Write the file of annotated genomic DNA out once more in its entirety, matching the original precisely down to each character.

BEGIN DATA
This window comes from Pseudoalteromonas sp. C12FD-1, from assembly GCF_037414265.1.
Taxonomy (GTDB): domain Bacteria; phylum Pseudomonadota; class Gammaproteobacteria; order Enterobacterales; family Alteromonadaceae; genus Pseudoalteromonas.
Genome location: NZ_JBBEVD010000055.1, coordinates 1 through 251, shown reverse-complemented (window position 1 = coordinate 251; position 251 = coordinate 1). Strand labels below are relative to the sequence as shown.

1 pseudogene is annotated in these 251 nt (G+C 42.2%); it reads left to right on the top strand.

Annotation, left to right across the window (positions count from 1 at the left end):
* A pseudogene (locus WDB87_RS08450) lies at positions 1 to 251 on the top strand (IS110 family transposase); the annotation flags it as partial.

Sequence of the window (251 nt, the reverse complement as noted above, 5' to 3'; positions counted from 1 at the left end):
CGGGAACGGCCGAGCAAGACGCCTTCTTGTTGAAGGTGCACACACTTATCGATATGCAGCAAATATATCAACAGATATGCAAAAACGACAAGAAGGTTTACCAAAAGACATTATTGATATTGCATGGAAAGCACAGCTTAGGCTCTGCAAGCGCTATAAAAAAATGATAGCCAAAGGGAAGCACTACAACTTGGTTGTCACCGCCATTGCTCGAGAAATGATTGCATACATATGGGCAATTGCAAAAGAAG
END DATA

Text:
This window comes from Pseudoalteromonas sp. C12FD-1, from assembly GCF_037414265.1.
Taxonomy (GTDB): domain Bacteria; phylum Pseudomonadota; class Gammaproteobacteria; order Enterobacterales; family Alteromonadaceae; genus Pseudoalteromonas.
Genome location: NZ_JBBEVD010000055.1, coordinates 1 through 251, shown reverse-complemented (window position 1 = coordinate 251; position 251 = coordinate 1). Strand labels below are relative to the sequence as shown.

1 pseudogene is annotated in these 251 nt (G+C 42.2%); it reads left to right on the top strand.

Annotation, left to right across the window (positions count from 1 at the left end):
* A pseudogene (locus WDB87_RS08450) lies at positions 1 to 251 on the top strand (IS110 family transposase); the annotation flags it as partial.

Sequence of the window (251 nt, the reverse complement as noted above, 5' to 3'; positions counted from 1 at the left end):
CGGGAACGGCCGAGCAAGACGCCTTCTTGTTGAAGGTGCACACACTTATCGATATGCAGCAAATATATCAACAGATATGCAAAAACGACAAGAAGGTTTACCAAAAGACATTATTGATATTGCATGGAAAGCACAGCTTAGGCTCTGCAAGCGCTATAAAAAAATGATAGCCAAAGGGAAGCACTACAACTTGGTTGTCACCGCCATTGCTCGAGAAATGATTGCATACATATGGGCAATTGCAAAAGAAG